Are these what we should be looking for in every blog? No, not necessarily. Every blog has a different goal and hopefully uses what a blog format and technology can offer to help achieve them. However, as I’ve often said before, it’s not the technology which makes a blog, it’s the content; and here, I feel that the content delivers on all counts, allowing the blog to then do its job too!

    BTW, if you have UK Business Blogs you’d like to recommend, then please drop me a line or leave a comment here. Thanks everyone!

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    BBC WorldWell it wasn’t a long interview by any means but I made my debut on television today when I appeared on the Business programme on BBC World and on BBC 24 which appears on the mainstream channels here in the UK.

    We talked briefly about the great strides that Business Blogging has taken, in the UK particularly over recent months with companies finally showing a greater understanding of the benefits it offers – we also looked at how to use blogging together with the other principal social media marketing tools. It’d be good to see a longer discussion on this important area but it was equally great to see it being addressed at all. This was initiated, I think, by the Blogging4Business conference which took place today in London.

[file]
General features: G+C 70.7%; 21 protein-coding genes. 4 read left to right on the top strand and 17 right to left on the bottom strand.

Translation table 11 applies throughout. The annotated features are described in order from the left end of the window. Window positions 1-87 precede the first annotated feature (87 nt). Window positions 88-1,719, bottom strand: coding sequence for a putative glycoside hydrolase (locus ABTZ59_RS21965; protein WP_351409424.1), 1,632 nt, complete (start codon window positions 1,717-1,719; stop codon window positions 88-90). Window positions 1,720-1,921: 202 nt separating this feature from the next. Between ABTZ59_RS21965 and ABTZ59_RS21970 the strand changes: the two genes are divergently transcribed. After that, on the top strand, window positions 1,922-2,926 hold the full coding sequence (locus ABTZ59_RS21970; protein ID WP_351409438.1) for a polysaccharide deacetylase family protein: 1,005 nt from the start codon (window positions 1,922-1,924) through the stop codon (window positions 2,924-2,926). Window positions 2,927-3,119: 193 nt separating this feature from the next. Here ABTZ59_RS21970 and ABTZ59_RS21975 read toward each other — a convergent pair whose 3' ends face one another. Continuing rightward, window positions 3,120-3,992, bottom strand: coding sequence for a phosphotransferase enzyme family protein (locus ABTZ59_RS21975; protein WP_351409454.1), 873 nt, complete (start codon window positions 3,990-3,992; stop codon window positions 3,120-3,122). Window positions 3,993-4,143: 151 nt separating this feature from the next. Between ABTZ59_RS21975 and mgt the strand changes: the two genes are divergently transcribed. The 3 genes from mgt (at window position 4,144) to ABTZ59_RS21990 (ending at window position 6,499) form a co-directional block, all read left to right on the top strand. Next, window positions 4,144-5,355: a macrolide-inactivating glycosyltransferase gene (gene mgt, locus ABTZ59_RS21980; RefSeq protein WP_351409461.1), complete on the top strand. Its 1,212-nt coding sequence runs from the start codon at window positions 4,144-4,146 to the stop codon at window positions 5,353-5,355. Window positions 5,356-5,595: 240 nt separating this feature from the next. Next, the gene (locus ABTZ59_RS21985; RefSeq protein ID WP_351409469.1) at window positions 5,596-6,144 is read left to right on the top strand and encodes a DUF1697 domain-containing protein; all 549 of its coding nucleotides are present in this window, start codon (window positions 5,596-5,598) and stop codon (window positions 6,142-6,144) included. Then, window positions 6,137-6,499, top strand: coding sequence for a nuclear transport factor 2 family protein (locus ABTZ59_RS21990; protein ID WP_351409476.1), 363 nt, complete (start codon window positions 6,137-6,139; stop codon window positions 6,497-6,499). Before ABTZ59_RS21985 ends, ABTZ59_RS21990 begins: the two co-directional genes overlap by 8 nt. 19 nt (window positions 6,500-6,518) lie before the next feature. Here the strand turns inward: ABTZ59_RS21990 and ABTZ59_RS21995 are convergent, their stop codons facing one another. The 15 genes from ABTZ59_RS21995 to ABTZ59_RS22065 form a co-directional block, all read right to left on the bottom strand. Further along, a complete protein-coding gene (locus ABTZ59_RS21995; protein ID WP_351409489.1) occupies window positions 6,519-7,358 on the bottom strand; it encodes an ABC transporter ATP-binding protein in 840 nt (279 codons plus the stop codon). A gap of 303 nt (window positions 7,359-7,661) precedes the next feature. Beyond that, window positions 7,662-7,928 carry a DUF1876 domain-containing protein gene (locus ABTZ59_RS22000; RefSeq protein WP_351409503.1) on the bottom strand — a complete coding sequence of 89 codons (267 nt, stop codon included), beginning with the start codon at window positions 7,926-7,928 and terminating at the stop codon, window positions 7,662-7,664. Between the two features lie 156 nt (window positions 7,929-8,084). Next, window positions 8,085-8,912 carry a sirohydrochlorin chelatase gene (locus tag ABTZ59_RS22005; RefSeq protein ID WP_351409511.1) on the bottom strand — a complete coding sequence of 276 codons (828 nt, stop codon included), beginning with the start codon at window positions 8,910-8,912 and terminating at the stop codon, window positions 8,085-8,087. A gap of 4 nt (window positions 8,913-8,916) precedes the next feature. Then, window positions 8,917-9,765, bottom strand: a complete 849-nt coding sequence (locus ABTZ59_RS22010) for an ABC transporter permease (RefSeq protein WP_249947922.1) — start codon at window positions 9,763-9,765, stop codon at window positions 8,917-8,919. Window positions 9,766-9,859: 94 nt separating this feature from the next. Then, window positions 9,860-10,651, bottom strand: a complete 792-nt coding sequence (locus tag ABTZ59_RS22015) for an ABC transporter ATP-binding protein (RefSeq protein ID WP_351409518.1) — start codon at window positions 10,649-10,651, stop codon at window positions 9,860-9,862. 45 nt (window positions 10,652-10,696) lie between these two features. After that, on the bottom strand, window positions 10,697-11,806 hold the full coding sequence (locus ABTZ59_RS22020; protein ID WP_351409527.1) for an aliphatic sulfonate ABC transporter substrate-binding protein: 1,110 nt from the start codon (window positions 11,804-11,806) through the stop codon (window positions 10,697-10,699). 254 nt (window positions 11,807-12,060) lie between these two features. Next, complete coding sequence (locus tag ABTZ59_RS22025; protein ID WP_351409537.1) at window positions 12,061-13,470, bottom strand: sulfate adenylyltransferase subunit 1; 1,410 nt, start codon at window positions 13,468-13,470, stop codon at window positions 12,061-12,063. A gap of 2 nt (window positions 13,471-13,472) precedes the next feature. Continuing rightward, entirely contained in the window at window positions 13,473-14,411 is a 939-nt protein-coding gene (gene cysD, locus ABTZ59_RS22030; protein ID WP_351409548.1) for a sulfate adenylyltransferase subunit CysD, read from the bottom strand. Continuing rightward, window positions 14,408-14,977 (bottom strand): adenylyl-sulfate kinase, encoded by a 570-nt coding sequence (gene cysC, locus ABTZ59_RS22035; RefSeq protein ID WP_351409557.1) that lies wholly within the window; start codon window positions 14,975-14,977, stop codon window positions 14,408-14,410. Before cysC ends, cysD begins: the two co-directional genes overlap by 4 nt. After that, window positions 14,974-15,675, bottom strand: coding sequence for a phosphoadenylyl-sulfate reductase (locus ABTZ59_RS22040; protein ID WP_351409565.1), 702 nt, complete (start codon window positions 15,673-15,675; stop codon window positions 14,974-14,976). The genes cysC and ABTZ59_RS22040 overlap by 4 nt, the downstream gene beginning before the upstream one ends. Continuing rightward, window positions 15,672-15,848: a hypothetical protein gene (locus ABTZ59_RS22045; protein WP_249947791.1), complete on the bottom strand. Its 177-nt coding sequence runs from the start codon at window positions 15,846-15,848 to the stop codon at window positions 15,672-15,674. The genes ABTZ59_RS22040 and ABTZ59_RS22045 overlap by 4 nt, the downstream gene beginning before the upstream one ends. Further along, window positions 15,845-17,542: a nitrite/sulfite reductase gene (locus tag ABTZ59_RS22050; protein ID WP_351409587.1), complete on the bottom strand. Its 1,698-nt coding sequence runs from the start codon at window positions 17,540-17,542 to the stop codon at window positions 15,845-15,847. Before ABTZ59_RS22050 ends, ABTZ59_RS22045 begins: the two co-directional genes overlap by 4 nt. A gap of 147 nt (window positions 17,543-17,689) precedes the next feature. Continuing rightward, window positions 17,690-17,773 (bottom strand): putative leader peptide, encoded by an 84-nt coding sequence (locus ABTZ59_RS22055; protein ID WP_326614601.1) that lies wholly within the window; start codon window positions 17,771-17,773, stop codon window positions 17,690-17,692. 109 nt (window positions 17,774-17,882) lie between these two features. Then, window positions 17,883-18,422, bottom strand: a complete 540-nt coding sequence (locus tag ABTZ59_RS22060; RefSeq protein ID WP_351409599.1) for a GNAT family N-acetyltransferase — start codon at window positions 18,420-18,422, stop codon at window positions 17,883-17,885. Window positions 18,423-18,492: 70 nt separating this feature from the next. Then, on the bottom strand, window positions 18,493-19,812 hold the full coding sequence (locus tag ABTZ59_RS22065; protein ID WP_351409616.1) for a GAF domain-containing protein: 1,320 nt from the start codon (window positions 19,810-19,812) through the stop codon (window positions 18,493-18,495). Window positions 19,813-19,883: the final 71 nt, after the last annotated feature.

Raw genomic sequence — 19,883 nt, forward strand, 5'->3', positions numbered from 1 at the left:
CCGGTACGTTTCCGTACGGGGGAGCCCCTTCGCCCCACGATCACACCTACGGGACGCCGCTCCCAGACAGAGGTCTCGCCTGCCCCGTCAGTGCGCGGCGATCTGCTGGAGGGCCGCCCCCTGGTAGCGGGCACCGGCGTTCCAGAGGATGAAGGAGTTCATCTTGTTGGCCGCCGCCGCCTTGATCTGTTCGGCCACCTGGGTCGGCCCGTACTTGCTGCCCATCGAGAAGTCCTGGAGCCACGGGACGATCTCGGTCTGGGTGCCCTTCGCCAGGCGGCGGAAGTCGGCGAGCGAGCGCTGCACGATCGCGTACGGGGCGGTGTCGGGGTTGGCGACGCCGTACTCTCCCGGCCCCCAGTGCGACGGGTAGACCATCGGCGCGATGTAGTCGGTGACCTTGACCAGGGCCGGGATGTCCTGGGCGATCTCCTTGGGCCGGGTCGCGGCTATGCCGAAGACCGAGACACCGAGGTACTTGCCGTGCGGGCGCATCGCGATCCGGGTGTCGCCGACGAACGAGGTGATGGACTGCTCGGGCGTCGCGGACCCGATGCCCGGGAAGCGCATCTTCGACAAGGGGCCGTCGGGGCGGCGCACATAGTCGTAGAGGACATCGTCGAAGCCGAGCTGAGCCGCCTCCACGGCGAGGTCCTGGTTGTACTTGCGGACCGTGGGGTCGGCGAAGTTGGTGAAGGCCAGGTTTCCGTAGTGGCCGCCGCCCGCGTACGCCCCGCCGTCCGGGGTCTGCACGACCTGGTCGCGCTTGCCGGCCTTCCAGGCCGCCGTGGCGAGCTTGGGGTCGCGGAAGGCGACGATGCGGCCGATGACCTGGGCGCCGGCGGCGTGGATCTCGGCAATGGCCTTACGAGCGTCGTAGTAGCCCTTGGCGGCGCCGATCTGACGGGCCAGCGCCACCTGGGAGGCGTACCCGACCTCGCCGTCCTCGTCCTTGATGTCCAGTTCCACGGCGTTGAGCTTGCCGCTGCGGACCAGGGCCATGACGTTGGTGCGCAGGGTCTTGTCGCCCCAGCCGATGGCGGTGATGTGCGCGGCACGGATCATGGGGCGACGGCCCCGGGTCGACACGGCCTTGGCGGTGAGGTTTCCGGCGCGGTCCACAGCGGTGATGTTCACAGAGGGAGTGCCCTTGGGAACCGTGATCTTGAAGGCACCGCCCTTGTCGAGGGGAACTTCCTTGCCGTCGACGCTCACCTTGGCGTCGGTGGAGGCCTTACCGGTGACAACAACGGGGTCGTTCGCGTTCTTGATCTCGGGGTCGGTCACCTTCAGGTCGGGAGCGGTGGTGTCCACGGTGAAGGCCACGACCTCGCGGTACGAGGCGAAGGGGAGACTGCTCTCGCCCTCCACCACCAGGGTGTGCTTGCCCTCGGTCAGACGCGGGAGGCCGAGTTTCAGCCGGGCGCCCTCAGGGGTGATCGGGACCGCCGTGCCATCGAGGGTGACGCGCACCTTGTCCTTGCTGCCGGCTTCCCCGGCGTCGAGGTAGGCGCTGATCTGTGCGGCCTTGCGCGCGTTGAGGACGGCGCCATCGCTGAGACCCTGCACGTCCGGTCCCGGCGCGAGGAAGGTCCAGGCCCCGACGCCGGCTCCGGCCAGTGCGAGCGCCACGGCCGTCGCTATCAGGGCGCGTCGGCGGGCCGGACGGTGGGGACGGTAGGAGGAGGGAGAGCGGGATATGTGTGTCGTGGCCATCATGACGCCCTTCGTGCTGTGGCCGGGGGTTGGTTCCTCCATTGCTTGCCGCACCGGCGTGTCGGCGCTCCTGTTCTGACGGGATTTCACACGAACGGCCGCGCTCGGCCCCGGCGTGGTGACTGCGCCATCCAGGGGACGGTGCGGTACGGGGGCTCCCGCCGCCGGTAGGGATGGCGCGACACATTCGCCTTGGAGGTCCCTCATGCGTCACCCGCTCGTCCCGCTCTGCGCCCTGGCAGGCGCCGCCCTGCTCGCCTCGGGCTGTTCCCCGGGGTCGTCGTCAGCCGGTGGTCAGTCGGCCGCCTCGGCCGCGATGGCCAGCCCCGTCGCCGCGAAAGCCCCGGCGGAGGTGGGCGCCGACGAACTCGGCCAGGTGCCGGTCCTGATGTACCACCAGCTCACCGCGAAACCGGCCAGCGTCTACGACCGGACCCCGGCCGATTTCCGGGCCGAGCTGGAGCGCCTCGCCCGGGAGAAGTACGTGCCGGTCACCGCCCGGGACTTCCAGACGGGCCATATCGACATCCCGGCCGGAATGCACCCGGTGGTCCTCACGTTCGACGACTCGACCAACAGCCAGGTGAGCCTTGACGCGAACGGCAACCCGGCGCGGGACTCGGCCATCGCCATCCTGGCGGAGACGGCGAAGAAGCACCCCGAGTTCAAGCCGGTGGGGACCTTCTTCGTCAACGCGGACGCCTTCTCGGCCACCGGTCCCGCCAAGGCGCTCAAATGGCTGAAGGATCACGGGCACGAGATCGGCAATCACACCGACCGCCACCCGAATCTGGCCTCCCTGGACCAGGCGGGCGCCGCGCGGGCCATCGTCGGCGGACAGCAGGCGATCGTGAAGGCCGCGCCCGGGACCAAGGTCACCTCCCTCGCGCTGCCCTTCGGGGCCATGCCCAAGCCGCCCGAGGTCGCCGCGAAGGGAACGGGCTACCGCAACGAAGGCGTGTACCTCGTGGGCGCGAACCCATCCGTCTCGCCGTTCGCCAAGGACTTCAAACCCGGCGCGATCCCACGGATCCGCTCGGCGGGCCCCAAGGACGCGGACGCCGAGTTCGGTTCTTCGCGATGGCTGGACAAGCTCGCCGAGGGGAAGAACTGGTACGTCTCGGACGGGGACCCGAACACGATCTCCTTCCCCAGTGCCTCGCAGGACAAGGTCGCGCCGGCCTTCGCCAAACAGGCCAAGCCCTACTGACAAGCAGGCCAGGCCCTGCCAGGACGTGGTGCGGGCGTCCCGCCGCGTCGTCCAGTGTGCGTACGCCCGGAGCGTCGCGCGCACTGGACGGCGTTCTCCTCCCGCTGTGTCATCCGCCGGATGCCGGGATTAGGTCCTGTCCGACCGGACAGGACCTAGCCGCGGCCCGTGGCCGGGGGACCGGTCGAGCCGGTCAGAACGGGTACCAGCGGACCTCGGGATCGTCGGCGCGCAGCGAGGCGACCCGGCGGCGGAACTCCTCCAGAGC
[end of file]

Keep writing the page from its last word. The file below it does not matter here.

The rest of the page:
And why am I doubly pleased? Because the BBC found me through this blog using Search Engines followed up by online research – exactly the two areas where I had hoped that the blog would make me more visible. Yet more proof, were proof needed, of the areas that a blog can develop for an individual or company.

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    BBC and YouTubeIn any interesting move today, and I believe the first of its kind, the BBC has announced that it has made a deal with YouTube to distribute its content on three YouTube channels. You can find the full announcement on the BBC website.

    Unfortunately, this doesnt mean that they’ll be scrapping the TV license anytime soon, as it happens its only snippets rather than full programmes in fact, if anything, it really isnt aimed at a UK audience, as evidenced by the fact that one of the 3 channels will not even be available to UK residents!

    The original article terms the as “groundbreaking and controversial” – while I don’t know that it really goes that far, one thing is clear. When an organisation like the BBC decides to employ online and social networking methods to promote their broadcast content, then it is certainly significant and the likelihood is that others will follow. Its also shows a level of appreciation of the benefits of these different distribution media and, perhaps, a step towards greater mutual cooperation where appropriate in the future.